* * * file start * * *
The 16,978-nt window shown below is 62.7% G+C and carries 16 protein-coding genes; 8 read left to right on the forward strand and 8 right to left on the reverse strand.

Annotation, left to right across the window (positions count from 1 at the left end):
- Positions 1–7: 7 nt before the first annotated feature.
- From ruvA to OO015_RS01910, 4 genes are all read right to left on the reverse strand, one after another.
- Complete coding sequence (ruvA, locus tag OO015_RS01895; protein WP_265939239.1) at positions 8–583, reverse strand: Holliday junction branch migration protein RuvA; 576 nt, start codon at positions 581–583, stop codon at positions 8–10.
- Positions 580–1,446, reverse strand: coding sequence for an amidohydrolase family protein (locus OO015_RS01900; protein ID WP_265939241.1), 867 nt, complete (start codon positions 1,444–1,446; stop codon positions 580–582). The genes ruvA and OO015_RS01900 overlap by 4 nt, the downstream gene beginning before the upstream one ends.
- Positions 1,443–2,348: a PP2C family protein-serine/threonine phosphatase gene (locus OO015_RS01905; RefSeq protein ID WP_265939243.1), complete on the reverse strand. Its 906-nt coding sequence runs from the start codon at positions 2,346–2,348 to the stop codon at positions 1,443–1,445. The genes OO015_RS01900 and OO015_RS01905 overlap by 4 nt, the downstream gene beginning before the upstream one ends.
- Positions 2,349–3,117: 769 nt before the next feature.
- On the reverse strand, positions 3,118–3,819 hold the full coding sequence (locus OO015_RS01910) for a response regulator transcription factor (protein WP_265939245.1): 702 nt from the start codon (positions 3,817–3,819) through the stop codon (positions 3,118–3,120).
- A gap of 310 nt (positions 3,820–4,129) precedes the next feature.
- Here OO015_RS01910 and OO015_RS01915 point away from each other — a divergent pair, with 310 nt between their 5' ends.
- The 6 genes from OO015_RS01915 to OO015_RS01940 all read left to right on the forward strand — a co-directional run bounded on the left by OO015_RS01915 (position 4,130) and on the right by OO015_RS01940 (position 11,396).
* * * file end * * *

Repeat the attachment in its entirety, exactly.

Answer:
The 16,978-nt window shown below is 62.7% G+C and carries 16 protein-coding genes; 8 read left to right on the forward strand and 8 right to left on the reverse strand.

Annotation, left to right across the window (positions count from 1 at the left end):
- Positions 1–7: 7 nt before the first annotated feature.
- From ruvA to OO015_RS01910, 4 genes are all read right to left on the reverse strand, one after another.
- Complete coding sequence (ruvA, locus tag OO015_RS01895; protein WP_265939239.1) at positions 8–583, reverse strand: Holliday junction branch migration protein RuvA; 576 nt, start codon at positions 581–583, stop codon at positions 8–10.
- Positions 580–1,446, reverse strand: coding sequence for an amidohydrolase family protein (locus OO015_RS01900; protein ID WP_265939241.1), 867 nt, complete (start codon positions 1,444–1,446; stop codon positions 580–582). The genes ruvA and OO015_RS01900 overlap by 4 nt, the downstream gene beginning before the upstream one ends.
- Positions 1,443–2,348: a PP2C family protein-serine/threonine phosphatase gene (locus OO015_RS01905; RefSeq protein ID WP_265939243.1), complete on the reverse strand. Its 906-nt coding sequence runs from the start codon at positions 2,346–2,348 to the stop codon at positions 1,443–1,445. The genes OO015_RS01900 and OO015_RS01905 overlap by 4 nt, the downstream gene beginning before the upstream one ends.
- Positions 2,349–3,117: 769 nt before the next feature.
- On the reverse strand, positions 3,118–3,819 hold the full coding sequence (locus OO015_RS01910) for a response regulator transcription factor (protein WP_265939245.1): 702 nt from the start codon (positions 3,817–3,819) through the stop codon (positions 3,118–3,120).
- A gap of 310 nt (positions 3,820–4,129) precedes the next feature.
- Here OO015_RS01910 and OO015_RS01915 point away from each other — a divergent pair, with 310 nt between their 5' ends.
- The 6 genes from OO015_RS01915 to OO015_RS01940 all read left to right on the forward strand — a co-directional run bounded on the left by OO015_RS01915 (position 4,130) and on the right by OO015_RS01940 (position 11,396).